A Simple Woodworking Workbench

Description

The overall size of this workbench is 25-5/8 inches wide by 96-7/8 inches long by 35-1/2 inches high. The workbench is intended to spend most of it's time against a wall. The base is open at the front so I can roll the table saw and planer under it. Most of the inspiration for this workbench comes from a bench built by Mark Jacobs in 1981 or 1982. It used similar frame design, but he ripped a solid core door down to 24 inches for the top. This is my fourth workbench, and although I'd like to say that each one gets better, each time the circumstances are different. This bench seems ideal for now. As with everything, though, if I had it to do over again I would.

Building

Workbench base frame.
Figure 1. Frame with cross-brace.

The base of the workbench is made up of 2 x 4 lumber ripped to 3 inches, and trippled to make the equivalent of a 3 x 4.5 inch board. It is assembled using mortise and tenon joints, glue, and bolts. Overall it is 6 feet wide, 2 feet deep, and 34 inches high. The cross brace on the back is made from 2 x 6 stock with a half lap in the center.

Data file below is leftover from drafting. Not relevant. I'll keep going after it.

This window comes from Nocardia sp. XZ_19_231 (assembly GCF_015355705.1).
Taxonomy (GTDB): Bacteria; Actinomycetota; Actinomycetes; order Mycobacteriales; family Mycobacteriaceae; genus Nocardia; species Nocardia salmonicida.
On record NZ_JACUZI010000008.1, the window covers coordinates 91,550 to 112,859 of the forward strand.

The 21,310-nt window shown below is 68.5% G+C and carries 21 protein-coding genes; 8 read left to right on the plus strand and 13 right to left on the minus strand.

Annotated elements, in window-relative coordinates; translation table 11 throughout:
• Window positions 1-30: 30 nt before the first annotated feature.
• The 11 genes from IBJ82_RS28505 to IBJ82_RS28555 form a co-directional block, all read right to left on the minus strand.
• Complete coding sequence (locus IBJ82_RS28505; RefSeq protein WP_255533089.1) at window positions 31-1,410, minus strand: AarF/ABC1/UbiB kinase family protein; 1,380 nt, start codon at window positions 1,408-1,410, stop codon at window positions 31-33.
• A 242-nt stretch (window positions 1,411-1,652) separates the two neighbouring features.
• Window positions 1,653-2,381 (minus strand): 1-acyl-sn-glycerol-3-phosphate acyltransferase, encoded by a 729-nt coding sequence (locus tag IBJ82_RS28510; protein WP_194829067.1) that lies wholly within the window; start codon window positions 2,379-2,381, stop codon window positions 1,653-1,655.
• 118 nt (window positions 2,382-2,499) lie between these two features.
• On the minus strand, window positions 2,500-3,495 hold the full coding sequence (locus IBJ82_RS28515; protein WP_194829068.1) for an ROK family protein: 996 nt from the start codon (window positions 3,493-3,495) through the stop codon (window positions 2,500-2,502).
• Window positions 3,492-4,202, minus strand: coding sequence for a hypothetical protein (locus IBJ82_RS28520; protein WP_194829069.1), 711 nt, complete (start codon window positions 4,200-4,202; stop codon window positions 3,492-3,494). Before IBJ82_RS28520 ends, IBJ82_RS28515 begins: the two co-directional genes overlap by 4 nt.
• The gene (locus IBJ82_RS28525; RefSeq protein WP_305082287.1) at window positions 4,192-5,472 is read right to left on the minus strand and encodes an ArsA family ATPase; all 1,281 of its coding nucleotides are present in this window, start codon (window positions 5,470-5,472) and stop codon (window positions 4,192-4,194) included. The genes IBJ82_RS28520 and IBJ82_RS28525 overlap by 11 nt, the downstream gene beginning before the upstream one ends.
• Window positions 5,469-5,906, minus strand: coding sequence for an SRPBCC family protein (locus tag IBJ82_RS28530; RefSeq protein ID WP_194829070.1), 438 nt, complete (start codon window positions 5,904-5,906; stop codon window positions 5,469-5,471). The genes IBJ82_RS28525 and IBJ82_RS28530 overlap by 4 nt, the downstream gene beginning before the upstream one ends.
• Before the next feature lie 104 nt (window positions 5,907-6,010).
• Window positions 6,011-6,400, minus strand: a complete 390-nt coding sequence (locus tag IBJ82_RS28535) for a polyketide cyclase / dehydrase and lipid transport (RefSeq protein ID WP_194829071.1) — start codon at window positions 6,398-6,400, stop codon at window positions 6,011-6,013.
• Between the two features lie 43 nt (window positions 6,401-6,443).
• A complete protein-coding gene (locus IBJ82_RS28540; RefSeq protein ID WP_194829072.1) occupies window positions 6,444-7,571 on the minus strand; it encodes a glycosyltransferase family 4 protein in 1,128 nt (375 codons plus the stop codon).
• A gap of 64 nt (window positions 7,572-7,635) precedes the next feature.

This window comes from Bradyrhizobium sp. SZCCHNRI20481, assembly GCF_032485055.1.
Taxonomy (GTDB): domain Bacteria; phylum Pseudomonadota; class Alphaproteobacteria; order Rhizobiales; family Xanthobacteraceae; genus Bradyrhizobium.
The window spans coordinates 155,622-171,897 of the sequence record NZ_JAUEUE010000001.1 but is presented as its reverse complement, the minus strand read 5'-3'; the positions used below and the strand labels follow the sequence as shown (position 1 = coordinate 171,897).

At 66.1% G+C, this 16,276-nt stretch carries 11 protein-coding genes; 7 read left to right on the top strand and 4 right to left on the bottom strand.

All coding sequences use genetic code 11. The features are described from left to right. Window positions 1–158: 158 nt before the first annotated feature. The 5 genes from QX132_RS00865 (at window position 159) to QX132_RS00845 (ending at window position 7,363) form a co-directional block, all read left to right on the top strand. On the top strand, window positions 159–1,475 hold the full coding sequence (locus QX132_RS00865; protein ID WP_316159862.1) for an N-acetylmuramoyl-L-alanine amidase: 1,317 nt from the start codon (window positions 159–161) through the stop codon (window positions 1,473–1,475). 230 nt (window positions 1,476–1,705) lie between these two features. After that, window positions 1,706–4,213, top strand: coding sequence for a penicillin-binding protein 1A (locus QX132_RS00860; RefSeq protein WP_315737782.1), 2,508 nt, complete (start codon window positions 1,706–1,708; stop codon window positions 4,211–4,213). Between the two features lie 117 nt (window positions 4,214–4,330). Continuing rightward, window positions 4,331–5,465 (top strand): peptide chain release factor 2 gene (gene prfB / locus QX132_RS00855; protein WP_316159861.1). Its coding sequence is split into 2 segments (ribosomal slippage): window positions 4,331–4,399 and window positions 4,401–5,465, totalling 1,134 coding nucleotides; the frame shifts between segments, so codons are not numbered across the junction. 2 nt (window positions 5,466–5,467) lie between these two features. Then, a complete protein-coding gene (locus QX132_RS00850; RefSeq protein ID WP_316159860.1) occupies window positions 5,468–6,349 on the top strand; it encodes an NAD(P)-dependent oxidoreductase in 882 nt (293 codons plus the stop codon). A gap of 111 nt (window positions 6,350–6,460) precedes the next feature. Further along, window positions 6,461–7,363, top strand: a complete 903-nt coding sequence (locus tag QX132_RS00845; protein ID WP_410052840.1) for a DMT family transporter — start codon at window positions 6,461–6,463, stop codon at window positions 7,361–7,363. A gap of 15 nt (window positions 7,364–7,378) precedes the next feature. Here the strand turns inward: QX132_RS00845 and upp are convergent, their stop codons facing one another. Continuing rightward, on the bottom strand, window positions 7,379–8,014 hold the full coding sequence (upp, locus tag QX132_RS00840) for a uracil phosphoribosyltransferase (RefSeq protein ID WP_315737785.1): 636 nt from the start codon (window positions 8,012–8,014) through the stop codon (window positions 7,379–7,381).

Workbench base frame.
Figure 2. Frame with top supports.

After I got the ends and the cross brace assembled I realized there was nothing to support the top, so I added two 2 x 4 braces running the length of the base. Although the top doesn't sag at all, if it should decide to, the braces will stop it. They are in half mortises in the ends, and are not glued or screwed, but just hang there. They subtract 3-1/2 inches from the maximum height of anything stored under the workbench. The final height under the braces is 30-1/2 inches.

Workbench base frame.
Figure 3. Ikea top in place.

The finished workbench after the base got a coat of stain and clear acrylic. The top is 1-1/2 inch thick oak butcher block 25-5/8 inches wide by 96-7/8 inches long. It was about US$170 at Ikea. It goes by the name of NUMERĂ„R, and is available in beech, birch, and oak, in sizes of...

  1. 49-5/8 x 25-5/8 x 1-1/2
  2. 73-1/4 x 25-5/8 x 1-1/2
  3. 73-1/4 x 39-3/8 x 1-1/2
  4. 96-7/8 x 25-5/8 x 1-1/2

Update

The bench has been absolutely rock solid and stable for two years now. There are some problems, though. I put it near the wall in my two car garage, to keep from hogging the whole garage for the bench. That has made it a haven for everything I don't use very often. Underneath the bench are a 13" planer, a vise, a 16" scroll saw, a skil saw, a Milwaukee Saws-All, a 12" miter saw, a 12" drill press and three toolboxes. I can't get to the back wall to clean. The bench is only accessible from one side, so half of the overhang capacity is unavailable, and I wind up using a low bench in the middle of the garage for handwork.

I'm sure there are many solutions, but the one I think will save the most space is to put drawers under it, move it out from the wall, and add another bench that has all of the aforementioned miscellany in or on it.